In the recent last four months, I embarked on an experiment to bring music into the lives of our shelter guests. My passion for gathering people together to sing has always been my underlying mission in all I do in my life’s work. Be it directing choirs in church, public school, private school, professional children’s choir, summer choral music programs, choral workshops, Circle Song gatherings (ala Bobby McFerrin’s Circle Singing design) and in the last 5 years, my own Healing Presence Singers and my choir of folks living with Parkinson’s disease, the Parkinsingers choir.
The common factor that has always inspired my desire to continue to create as MANY opportunities in this world for people to come together in song has been the gift of witnessing lives transformed. Through singing in community I have witnessed and continue to be in awe of the power of singing in community for deep listening, Healing not just emotional or spiritual ones but actual physical maladies.
From my first day as Music Director (initially as Artist in Residence) at Old First, I was intrigued by the complex and very interesting gentlemen living in our winter shelter and was hungry to learn more about the lives of those who are experiencing homelessness and how shelters actually support and aid this population through their experiences of living on the streets.
One thing I felt was that perhaps they needed activities and experiences that would lift them out of the daily cycle of survival and despair, hopelessness, shame, and often times mental illness and addiction.
I knew of an incredible colleague’s recently formed street choir down in Dallas, The Dallas Street Choir, and had just discovered him and his choir at about the same time I started at Old First. In the back of my mind, I kept dreaming about how I could bring that energy to our shelter to start with, and then eventually spread that energy into the city to create our very own Philly Street Choir, enhancing the lives of any and all souls who felt led to sing together to enrich their incredibly challenging lives.
Thus was born our Singing Circle.
I had been trying to discern what I could call this “offering“ to entice as many people as possible to try it out, and kept coming back to the Idea of “circle”.
The concept of gathering in circles is not a new one. In many cultures when a circle is “called” in the community, it is usually to gather together to listen to one another and discuss something of concern and discern next best steps. Another impetus for calling a circle is out of concern for someone in the community who either needs help or guidance. The beauty of a circle is that there are no sides. Everyone is facing each other and can truly listen m
fully to anyone else with in that circle. And then, of course, are the circles formed to sing and dance and CELEBRATE!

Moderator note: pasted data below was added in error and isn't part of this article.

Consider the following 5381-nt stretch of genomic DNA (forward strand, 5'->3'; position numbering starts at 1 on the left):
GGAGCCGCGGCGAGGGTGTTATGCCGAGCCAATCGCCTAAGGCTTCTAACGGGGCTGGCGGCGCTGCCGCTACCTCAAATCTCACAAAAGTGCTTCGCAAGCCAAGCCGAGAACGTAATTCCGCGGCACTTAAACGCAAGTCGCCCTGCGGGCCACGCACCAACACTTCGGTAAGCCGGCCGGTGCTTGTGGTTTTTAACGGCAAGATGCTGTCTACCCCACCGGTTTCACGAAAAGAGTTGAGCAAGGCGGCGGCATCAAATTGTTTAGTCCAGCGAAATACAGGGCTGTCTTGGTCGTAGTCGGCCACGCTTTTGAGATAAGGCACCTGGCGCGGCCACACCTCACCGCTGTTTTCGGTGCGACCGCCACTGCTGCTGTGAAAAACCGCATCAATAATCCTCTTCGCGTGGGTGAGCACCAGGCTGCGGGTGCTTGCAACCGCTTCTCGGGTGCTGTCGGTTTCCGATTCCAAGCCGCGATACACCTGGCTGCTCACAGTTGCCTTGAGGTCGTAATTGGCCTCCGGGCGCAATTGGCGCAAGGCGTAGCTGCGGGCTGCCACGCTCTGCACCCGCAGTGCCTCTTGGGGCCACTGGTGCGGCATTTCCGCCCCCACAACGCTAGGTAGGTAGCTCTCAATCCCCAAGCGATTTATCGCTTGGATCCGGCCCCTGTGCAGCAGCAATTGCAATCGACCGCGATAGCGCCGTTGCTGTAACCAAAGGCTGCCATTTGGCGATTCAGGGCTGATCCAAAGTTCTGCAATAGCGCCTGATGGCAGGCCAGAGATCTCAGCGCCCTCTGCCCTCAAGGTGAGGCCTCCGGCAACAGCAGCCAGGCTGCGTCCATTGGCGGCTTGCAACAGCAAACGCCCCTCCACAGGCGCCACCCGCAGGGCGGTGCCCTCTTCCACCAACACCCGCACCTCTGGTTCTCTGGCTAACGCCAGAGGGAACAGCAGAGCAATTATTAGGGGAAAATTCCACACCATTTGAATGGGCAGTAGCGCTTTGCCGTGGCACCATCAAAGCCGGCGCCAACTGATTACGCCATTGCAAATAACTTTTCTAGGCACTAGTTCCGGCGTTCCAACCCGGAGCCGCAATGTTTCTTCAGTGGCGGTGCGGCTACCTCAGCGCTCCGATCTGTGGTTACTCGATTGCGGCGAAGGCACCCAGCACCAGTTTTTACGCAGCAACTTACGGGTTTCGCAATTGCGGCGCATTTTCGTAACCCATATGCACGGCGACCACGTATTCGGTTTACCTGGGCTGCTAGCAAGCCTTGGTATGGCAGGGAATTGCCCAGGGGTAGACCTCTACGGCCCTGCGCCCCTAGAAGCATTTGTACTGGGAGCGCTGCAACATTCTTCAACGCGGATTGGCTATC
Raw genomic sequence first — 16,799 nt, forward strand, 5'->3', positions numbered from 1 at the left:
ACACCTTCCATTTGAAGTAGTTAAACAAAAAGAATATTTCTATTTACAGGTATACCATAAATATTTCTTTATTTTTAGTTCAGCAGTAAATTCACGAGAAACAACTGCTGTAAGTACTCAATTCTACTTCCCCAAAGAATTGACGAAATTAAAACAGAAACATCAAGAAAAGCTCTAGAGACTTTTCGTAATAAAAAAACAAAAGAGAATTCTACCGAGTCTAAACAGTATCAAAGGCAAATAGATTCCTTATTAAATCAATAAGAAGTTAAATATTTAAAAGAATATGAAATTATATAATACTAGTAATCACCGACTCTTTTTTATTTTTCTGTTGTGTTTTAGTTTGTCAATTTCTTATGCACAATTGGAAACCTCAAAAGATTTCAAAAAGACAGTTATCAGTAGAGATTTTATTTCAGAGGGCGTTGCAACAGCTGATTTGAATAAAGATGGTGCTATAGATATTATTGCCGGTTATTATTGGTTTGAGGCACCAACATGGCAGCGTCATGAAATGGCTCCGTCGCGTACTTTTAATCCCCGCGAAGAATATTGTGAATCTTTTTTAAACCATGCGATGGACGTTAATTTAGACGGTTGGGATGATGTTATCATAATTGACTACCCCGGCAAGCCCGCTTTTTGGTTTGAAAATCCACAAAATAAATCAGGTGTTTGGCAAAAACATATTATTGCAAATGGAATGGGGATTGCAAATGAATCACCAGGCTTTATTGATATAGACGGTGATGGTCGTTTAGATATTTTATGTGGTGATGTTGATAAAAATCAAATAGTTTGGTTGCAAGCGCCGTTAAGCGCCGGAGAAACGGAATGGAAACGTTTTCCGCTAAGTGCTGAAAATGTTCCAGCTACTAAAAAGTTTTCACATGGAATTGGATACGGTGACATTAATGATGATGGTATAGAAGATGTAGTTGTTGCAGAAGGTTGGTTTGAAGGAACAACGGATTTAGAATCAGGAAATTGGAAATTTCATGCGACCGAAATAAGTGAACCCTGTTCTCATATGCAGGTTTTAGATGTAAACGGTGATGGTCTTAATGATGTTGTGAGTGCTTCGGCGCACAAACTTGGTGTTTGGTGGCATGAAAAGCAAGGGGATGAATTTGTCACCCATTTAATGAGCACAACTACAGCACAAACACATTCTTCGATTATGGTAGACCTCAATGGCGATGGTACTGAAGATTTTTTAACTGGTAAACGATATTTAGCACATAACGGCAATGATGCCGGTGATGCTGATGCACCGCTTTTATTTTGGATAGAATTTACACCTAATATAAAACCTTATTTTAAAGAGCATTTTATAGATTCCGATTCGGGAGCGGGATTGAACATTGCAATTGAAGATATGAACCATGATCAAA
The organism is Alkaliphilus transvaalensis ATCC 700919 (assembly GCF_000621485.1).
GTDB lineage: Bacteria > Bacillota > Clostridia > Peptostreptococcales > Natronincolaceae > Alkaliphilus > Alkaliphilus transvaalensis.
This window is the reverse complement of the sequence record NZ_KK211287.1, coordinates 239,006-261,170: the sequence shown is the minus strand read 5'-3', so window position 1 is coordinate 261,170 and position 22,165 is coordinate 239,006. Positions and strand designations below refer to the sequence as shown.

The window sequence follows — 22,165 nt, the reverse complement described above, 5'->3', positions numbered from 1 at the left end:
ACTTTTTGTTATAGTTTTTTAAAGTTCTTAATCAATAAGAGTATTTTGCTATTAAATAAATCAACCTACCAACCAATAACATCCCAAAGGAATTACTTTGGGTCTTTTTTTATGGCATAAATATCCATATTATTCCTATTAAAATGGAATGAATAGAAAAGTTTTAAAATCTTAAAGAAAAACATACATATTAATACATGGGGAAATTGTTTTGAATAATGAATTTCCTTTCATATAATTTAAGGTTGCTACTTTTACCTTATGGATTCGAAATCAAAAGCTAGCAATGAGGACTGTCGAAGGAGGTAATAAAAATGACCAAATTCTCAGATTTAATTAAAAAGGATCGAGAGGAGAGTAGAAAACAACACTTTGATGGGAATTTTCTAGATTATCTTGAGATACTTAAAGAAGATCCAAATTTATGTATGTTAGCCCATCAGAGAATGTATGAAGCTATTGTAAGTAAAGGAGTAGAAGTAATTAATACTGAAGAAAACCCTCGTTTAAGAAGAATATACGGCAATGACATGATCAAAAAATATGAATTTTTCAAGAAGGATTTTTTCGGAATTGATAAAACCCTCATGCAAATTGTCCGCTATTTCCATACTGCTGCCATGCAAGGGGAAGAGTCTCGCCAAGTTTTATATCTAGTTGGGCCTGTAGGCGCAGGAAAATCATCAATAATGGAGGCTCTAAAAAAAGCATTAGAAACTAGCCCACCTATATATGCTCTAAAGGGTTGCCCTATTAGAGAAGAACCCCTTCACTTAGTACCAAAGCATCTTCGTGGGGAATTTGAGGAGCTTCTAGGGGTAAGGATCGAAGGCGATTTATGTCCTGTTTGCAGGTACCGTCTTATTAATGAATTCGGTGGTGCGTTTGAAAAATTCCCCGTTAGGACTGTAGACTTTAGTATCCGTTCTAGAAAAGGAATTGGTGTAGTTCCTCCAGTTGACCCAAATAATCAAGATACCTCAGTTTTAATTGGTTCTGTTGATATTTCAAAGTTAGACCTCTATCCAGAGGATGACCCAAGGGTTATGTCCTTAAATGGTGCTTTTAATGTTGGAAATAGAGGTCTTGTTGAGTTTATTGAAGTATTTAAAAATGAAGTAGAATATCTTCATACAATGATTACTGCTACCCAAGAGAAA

Gratefully, with the support of Old First, Bethesda, and coordinating closely with Rachel at Bethesda and our wonderful Outreach Coordinator, Alesha, I was able to offer five Singing Circles since January.
After visiting with the shelter guests either before or after a few Thursday choir rehearsals to simply introduce myself, share my “dream” of creating a city-wide street choir, and invite them to join in the first Singing Circle, I then made fliers that were posted in the shelter and that Rachel shared with the Bethesda staff, and announced a communitywide invitation to join the circle with us by first joining the shelter guests for dinner to simply share a meal and get to know them before going upstairs for an hour to sing together.
Each Singing Circle included anywhere from 4 to 7 Old First and Healing Presence Singers members, and anywhere from 2 to 6 shelter guests. In each and every one, there was a wonderful sense of unity and love. We would sing songs ranging from call and response social justice songs, traditional hymns, Gospel songs & Spirituals to the Beatles. The songs ranged from unison up to 3 part harmony as well. Oftentimes, some of the guests would be so inspired by one of the songs we sang that they would ask if they could share their favorite song. That was always so exciting to me, as it was one of my underlying objectives to give them a safe place to share their favorite music and be “heard”.
I was very moved when a couple times one of the guests, who was rather enthusiastic but sang incredibly out of tune, and every single person in the circle was leaning towards him and listening intently to try to echo what he was teaching us. The important part was not that the notes needed to be perfect, but that he felt valued and that his voice and what he had to say had value. It also gave everyone else the opportunity to witness the deep listening and compassion necessary to create a healthy and supportive community.
One of the more regular and enthusiastic members, Raphael, at the end of our final Singing Circle for the season, gave me a huge hug & thanked me for creating these singing gatherings, as he has found he sings every day now and it brings him such deep comfort and healing. Additionally, as he is studying to become a counselor, he told me he will be using it with his groups to enhance their healing. Just the look on his face as he shared this with me filled my heart beyond description. I knew at that very moment that this needs to continue, no matter how much extra work it takes to organize and gather even a small group of brave singing souls!
There are many things brewing on the horizon for next season, especially in the fall surrounding the expansion into a city-wide street choir, so stay tuned…..and please consider joining the circle with us in the fall when we resume!!